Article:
A Dinner to Remember

Thanksgiving oven

Thanksgiving oven (Photo credit: Wikipedia)

Thanksgiving day 2012 will be one I remember with great detail for the rest of my life. Most of the family came to give thanks, and those who could not make it were in our thoughts and prayers.

Peggy and I planned this one out so we wouldn’t be stressed. We shopped early, taking advantage of sales as much as we could. We made a menu, and stuck to it. As a special treat I bought a smoked turkey breast from a local restaurant called Smokey Barque. Peggy pre-made her salads the day before, and I baked my first pumpkin pie using the pumpkin that grew outside our back door. I prepared all the ingredients for the stuffing the night before, and we set up the table too. By eight o’clock Wednesday evening we watched TV. We retired early to get an early start on Thursday morning.

The plan was to cook the turkey in the roaster-oven and to use the conventional oven for the stuffing and the sides.  We scheduled everything to finish by four o’clock. I put the turkey in the roaster-oven at one p.m. The roaster cooks fast, (about half the time of a conventional oven) and I was more concerned about over cooking than I was about serving it raw. While the turkey cooked, I assembled my first-ever casserole of green beans, mushrooms, and french fried onions smothered in butter, and a can of cream of mushroom soup. I mixed the stuffing and added my mother’s secret ingredients (cooked turkey gizzards and eggs). The manufacturer of the roaster advised against using it for a stuffed bird.

All was well. At two o’clock, I tested the turkey with a thermometer and the needle ran right up to 130 before it slowed to a crawl. It needed at least another hour. I read e-mails while it cooked. At three-thirty, I checked the temperature again. What? The thermometer needle stopped at 100, my trusty roaster-oven died, just as the door bell rang and our first guests arrived. That’s when the fun started.

What do I do? Thank God I had a three pounds of smoked breast resting on the counter top. Three pounds of meat will not suffice for eighteen people. What do I do? Placing the big bird into the conventional oven would take another three hours minimum, and it would interfere with all the sides that needed finishing, like reheating the dressing, my casserole and two dozen rolls.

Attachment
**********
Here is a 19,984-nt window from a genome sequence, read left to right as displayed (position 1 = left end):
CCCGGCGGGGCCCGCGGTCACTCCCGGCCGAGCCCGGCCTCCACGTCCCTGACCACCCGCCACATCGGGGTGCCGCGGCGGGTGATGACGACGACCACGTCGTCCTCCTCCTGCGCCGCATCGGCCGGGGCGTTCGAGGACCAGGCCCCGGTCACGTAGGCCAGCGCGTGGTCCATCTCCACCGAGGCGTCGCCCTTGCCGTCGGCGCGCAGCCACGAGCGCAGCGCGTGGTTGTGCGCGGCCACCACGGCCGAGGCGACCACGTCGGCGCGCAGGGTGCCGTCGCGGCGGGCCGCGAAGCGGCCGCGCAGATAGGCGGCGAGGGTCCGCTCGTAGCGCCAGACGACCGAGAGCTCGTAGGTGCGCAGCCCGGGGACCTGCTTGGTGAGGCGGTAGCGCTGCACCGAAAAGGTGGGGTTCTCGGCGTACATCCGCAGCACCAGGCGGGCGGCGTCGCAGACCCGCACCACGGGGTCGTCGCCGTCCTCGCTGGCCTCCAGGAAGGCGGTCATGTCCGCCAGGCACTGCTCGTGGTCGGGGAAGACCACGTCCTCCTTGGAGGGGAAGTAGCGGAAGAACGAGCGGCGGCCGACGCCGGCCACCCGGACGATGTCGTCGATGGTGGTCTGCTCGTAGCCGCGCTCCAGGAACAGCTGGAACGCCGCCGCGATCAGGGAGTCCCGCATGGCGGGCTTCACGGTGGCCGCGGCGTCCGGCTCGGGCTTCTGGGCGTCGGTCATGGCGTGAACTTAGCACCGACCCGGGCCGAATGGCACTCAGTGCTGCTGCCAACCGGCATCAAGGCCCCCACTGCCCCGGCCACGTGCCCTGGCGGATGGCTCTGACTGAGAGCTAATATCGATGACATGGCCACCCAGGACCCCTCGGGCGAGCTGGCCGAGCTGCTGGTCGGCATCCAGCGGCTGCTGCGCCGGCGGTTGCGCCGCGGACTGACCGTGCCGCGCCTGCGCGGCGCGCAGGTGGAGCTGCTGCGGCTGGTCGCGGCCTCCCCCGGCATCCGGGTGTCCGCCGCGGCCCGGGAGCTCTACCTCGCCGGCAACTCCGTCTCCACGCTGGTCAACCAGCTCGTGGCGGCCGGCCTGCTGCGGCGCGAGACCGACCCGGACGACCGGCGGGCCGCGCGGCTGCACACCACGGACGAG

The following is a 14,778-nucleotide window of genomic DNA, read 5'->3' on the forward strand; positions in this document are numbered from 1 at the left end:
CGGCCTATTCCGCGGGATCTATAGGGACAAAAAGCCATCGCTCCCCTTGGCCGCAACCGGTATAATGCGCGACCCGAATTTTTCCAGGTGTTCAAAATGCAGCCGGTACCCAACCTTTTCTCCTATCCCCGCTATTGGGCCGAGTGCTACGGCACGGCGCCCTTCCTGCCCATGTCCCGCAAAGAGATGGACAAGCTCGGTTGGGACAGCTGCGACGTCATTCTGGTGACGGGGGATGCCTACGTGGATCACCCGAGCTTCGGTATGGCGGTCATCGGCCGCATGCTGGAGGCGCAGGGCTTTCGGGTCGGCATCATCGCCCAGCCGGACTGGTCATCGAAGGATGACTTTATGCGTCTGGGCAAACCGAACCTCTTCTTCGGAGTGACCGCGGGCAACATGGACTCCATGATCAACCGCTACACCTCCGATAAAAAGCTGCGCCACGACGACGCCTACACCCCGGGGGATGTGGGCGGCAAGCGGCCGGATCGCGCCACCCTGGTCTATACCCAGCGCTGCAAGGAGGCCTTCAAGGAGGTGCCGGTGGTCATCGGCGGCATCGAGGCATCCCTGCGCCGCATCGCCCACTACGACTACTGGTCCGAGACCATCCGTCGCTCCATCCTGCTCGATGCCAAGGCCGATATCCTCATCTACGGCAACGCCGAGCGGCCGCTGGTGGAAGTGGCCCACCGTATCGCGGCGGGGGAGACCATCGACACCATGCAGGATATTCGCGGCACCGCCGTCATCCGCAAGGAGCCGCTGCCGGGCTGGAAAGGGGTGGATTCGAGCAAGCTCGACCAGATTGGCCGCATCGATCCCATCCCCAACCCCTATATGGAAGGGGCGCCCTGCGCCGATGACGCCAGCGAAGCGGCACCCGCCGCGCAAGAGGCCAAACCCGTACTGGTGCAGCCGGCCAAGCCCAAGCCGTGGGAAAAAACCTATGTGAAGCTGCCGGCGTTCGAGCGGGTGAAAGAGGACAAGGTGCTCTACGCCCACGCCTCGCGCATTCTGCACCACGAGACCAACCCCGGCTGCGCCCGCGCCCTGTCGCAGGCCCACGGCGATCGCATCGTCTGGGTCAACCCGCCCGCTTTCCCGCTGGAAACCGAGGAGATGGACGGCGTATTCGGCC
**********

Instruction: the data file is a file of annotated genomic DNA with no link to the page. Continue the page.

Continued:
E-E-E-E-KKK! Within two minutes of my scream the remainder of the guests walked in to find me in a frazzle.

My daughter-in-law Peggy came to my rescue. Peggy works for a restaurant in the adjacent town of Orland Park twenty minutes away.

“Do you want me to call and see if they have a whole turkey?”

“Yes, yes please do.”

“They have whole turkeys but they will need a couple of hours in the oven to heat up, do you want sliced instead?”

“Yes, yes.”

“White and dark or all white meat?”

Being a retired decision maker I sprung into action with an immediate “all white”  without conferring with anyone else.

Peggy and her daughter raced to get the turkey. In the confusion, I took my eyes off the rolls, and my daughter said, “Dad, do you want me to take the rolls out?”

I couldn’t believe she asked instead of acting. One tray of roles was black on the tops the other turned dark brown as we watched..

Dinner finally hit the table at six, after a miraculous recovery and team work by the girls who took over after seeing me lose it in a frazzle of nervous spasm. My last rational act was to put the big bird into the conventional oven.

I said grace, and could not resist including my favorite target. I asked if everybody saw the chair at the end of the table.

“I invited a very special man to attend today, but he had another engagement. He is the Empty Chair.”

“Who is it Dad?”

” I can’t tell you his name but his initials are B.O.”

Dinner began and all was well.

Our last guests left at nine o’clock. Peggy and I hurried to tidy up the little that was left after the Team cleaned the kitchen. I tested the bird and it was at 170 and climbing. I pulled it out of the oven to rest while we finished.  By now, I was so tired I could barely stand. Yet, the job of carving and prepping the bird for the freezer and the roaster-pan clean up lie ahead of me. I finished and went to bed.

The last thing I heard was the clanking of dishes, as Peg unloaded the dishwasher before joining me.

This morning, I pulled a spoon from  the drawer to eat my cereal, and realized it was dirty. I sorted through the tray and realized everything was dirty. Then I inspected the china so neatly stacked and tucked into the dust case, everything was put away dirty. The light went on above my head. The girls rinsed and stacked the dishwasher, but we never turned it on.

I guess I wasn’t the only one tired last night.

NOTE! An autopsy of the roaster oven revealed a melted wire feeding the heating element. RIP.

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